Stanwood native Savanna Woods rocked “The Voice” at Universal Studios in L.A. with her distinctive Northwest Americana grunge rock sound.

Woods, 26, competed in a blind audition that aired last week on “The Voice,” a NBC television series in its 20th season. The televised contest looks for unsigned singing talent.

She scored a spot on Coach Kelly Clarkson’s team.

Clarkson described Woods’ voice as: if Patty Griffin and Nirvana had a baby. Clarkson said she hasn’t heard anything like Woods in the six seasons she’s coached on “The Voice.”

Woods' NW style

“When people ask me what genre I play, I call it ‘Americana grunge,’” Woods said in an interview with the Stanwood Camano News last week.

Americana is her softer folksy singer-songwriter side. Grunge is the raspy rocker. She mixes both for a unique sound.

“I like playing songs that people recognize. I love the '60s to the '90s, but I do them in my own way,” she said.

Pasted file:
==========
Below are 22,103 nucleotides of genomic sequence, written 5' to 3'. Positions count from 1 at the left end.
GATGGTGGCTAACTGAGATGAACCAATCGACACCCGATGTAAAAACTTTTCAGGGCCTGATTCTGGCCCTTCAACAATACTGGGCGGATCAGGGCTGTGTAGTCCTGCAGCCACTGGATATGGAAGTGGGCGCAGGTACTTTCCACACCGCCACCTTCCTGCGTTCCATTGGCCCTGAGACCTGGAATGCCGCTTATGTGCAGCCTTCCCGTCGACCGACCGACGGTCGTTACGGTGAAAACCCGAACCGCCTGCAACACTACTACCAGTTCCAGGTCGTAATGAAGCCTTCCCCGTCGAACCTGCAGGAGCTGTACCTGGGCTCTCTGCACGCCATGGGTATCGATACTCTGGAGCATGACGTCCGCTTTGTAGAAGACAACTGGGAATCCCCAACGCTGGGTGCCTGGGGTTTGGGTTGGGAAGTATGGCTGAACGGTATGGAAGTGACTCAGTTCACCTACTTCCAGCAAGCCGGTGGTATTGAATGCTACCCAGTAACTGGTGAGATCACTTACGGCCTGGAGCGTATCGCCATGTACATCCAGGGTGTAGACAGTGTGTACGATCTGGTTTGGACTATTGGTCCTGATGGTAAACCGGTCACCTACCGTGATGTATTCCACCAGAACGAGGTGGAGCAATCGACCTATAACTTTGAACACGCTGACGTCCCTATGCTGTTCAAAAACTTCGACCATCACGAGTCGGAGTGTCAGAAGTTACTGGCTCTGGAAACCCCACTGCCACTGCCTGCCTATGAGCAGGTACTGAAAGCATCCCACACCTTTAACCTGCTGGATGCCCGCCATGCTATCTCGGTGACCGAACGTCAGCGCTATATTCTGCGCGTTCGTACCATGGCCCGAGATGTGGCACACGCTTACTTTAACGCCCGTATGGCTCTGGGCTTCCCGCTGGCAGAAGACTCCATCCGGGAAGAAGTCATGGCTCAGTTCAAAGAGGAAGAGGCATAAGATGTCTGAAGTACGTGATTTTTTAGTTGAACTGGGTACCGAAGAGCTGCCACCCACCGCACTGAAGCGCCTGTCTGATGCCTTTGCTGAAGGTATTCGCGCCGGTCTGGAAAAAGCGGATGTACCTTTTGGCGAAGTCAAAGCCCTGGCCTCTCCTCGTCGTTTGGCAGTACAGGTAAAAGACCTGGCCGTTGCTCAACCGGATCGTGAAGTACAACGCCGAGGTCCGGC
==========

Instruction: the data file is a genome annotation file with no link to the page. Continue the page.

Some time ago in a rock band, Woods learned to sing louder to be heard above the instruments.

“Sometimes you have to yell the note, yell in pitch,” she said. “It’s like a controlled scream; it’s grungy.”

Onstage in L.A.

After a long pandemic year of canceled gigs, Woods said it was exhilarating to be on a stage, especially the snazzy stage at Universal Studios in front of a wall of video panels showing the virtual live audience.

“I like ‘The Voice’ over other competition-based shows because it’s positive-minded,” Woods said. “There is assistance, and they are helpful and awesome before we get onstage. We had a lot of COVID protocols.”

Celebrity coaches Kelly Clarkson, Nick Jonas, John Legend and Blake Shelton sat in electronic thrones with their backs to Woods. They judge purely on the sound of her voice. Each coach can only choose 10 singers to add to their vocal team for further stages of the competition. To choose a singer, a coach hits a big button and turns their chair to face the artist. The chair lights up to say, "I want you."

Woods strode confidently onto the vast stage with dreadlocks flowing to her waist from a matching Bolero hat. A tattoo on her calf peeked over her ankle boots. Backed up by the house band and her own trusty guitar, Woods sang the song, “Zombies” by The Cranberries.